I’ve always wanted to grow celeriac as I think its one of the most delicious winter vegetables you can grow. They have a wonderful nutty celery flavour and can be cooked with stews, mashed, mixed with mashed potatoes for extra flavour, celeriac soup or my favourite, celeriac salad. Twenty years ago they would have been hard to find, but they are now found on the shelves of pretty much every supermarket.
- Wash and peal your celeriac.
- Roughly chop into bite size cubes and cook in a pan of salted boiling water for about 20 minutes. The celeriac should be soft to touch, but not mushy or you’ll lose the flavour.
- Strain the water off and add a little salt and pepper, a little grated nutmeg, a tablespoon of single cream and a teaspoon of butter.
- Mash the celeriac to the consistency of mashed potato and serve … delicious!
I read somewhere celeriac are not easy to grow so I thought I’d give it a try this year as I haven’t grown it before and thought it has to be worth a try.
Back in May I planted the tiny seeds of the variety ‘President’ in some John Innes seed compost and pretty much forgot about them. I didn’t think they were growing and very nearly threw them out, but 4 weeks later the tiny little seedlings started to emmerge from the compost. They seemed to take an age to grow, but as soon as the second leaves started to appear they seemed to move on much quicker.
When they were large enough to handle I pricked them out into a seed tray and grew them on until they were sizeable plants.
In mid July I prepared last years onion plot with some well rotted manure and a sprinkling of bone meal and planted the young celeriac plants about 10 inches apart. Since then I’ve tried to keep them well watered and kept the weeds down as much as possible.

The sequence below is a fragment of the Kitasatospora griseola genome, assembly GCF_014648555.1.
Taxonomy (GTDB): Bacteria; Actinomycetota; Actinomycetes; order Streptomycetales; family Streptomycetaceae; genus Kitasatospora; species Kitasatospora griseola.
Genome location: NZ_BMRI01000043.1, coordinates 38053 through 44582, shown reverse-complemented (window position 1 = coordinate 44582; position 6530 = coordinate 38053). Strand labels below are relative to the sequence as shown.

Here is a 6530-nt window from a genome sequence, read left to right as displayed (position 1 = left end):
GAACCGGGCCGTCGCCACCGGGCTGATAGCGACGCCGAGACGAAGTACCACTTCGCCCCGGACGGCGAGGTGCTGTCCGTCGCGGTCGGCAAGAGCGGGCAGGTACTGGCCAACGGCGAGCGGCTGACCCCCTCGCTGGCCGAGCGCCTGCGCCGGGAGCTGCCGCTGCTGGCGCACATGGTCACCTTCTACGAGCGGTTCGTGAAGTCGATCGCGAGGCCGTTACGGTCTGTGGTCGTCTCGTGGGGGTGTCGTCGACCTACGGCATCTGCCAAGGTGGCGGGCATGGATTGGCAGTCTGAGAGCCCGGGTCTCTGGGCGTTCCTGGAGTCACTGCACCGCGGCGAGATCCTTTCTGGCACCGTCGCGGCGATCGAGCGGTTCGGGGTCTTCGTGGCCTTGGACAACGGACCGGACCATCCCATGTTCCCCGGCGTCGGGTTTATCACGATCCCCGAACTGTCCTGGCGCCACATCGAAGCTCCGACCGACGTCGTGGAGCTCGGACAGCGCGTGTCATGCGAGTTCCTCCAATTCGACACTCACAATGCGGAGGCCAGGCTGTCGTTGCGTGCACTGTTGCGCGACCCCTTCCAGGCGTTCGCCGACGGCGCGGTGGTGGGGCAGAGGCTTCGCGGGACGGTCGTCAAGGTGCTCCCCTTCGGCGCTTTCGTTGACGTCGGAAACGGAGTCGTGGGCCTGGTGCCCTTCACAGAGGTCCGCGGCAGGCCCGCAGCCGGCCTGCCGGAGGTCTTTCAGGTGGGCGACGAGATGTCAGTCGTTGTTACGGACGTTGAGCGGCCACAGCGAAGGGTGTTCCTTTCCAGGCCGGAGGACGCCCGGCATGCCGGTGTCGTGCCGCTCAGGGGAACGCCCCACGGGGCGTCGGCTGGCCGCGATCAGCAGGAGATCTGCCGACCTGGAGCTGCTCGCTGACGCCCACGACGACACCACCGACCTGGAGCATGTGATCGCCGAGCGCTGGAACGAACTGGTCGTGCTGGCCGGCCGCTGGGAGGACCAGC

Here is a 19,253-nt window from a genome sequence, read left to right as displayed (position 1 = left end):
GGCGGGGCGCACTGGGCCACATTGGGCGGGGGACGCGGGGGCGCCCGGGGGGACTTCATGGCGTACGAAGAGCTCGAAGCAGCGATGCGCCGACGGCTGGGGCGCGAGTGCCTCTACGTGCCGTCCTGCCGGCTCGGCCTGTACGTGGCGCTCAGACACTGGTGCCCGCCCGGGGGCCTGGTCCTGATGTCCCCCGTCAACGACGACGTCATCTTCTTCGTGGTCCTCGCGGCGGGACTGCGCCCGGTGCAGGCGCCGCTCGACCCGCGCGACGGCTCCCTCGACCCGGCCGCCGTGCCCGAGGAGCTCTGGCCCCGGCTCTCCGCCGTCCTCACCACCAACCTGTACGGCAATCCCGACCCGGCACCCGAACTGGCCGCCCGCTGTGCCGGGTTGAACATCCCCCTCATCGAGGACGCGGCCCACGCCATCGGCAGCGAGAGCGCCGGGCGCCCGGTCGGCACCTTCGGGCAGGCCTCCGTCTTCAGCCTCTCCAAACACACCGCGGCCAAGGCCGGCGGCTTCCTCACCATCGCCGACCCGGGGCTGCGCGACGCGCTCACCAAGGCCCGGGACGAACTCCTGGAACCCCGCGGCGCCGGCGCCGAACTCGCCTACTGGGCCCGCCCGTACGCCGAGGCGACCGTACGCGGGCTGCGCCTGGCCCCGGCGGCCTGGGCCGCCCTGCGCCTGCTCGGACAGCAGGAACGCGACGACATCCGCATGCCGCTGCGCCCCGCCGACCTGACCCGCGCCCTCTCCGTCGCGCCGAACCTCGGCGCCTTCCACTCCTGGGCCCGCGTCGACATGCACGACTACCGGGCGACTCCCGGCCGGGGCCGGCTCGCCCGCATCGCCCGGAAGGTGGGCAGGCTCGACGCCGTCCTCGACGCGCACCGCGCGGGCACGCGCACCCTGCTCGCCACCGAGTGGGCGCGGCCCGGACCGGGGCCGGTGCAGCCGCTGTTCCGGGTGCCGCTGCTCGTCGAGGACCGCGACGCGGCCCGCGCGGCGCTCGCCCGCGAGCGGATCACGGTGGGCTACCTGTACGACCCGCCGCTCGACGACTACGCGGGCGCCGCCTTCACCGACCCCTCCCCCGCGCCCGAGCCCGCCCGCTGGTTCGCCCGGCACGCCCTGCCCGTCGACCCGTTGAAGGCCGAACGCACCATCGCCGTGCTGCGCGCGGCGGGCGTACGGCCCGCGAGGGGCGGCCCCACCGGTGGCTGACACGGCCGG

- Wash and peal the celeriac.
- Cook your celeriac whole in a pan of salted boiling water for approximately 20-30 minutes or until you can push a skewer in with little resistance.
- Take it out of the water and leave to cool.
- Slice into small bite size pieces and place in a salad bowl. A nice touch is to slice the celeriac using a serrated edged slicer, if you have one.
You can eat your celeriac salad plain, or even better add a little dressing.
Mix together the following;
- 2 Tablespoons of vegetable or extra virgin olive oil
- Salt & pepper
- Teaspoon of white wine or cider vinegar
- A little grain mustard
- Pinch of sugar
- Pinch of nutmeg
- A shake of Aromat seasoning
At the begining of October I started to feed with a little liquid tomato feed as they didn’t seem to be swelling very much at all. I use tomato feed for most of my veg as it’s high in nitrogen. I also started to strip the top few leaves away to expose the base so I can see if they are responding to the feed.
I took a few pics earlier today and looks like we may have a few that will be a reasonable size in time for Christmas dinner, fingers crossed.
If you’ve never cooked celeriac before I urge you to give it a go as the flavour is so distinct.
Hearty Celeriac Soup
- Chop a medium size onion finely and sweat off with a little vegetable oil in a deep saucepan, along with a small leek sliced finely
- Wash and peel a small celeriac and chop into small bite size chunks
- Peel 2 medium sized potatoes and chop into bite size chunks
- Add the celeriac and potatoes to the pan, along with a pint of chicken stock. I usually make my own but it works fine with a cube, always has to be Knorr for me
- Add a pinch of tyme, majoram and chopped fresh parsley (nutmeg optional)
- Salt and pepper
- Simmer for 35 minutes, but don’t boil your soup or the flavours will be lost
- When cooked set aside to cool
- When cooled take a masher or blend the soup to a smooth consistency
- Finally add a tablespoon of single cream, and reheat stirring all the time
- Serve when ready with a sprinkle of fresh parsley and fresh white crusty bread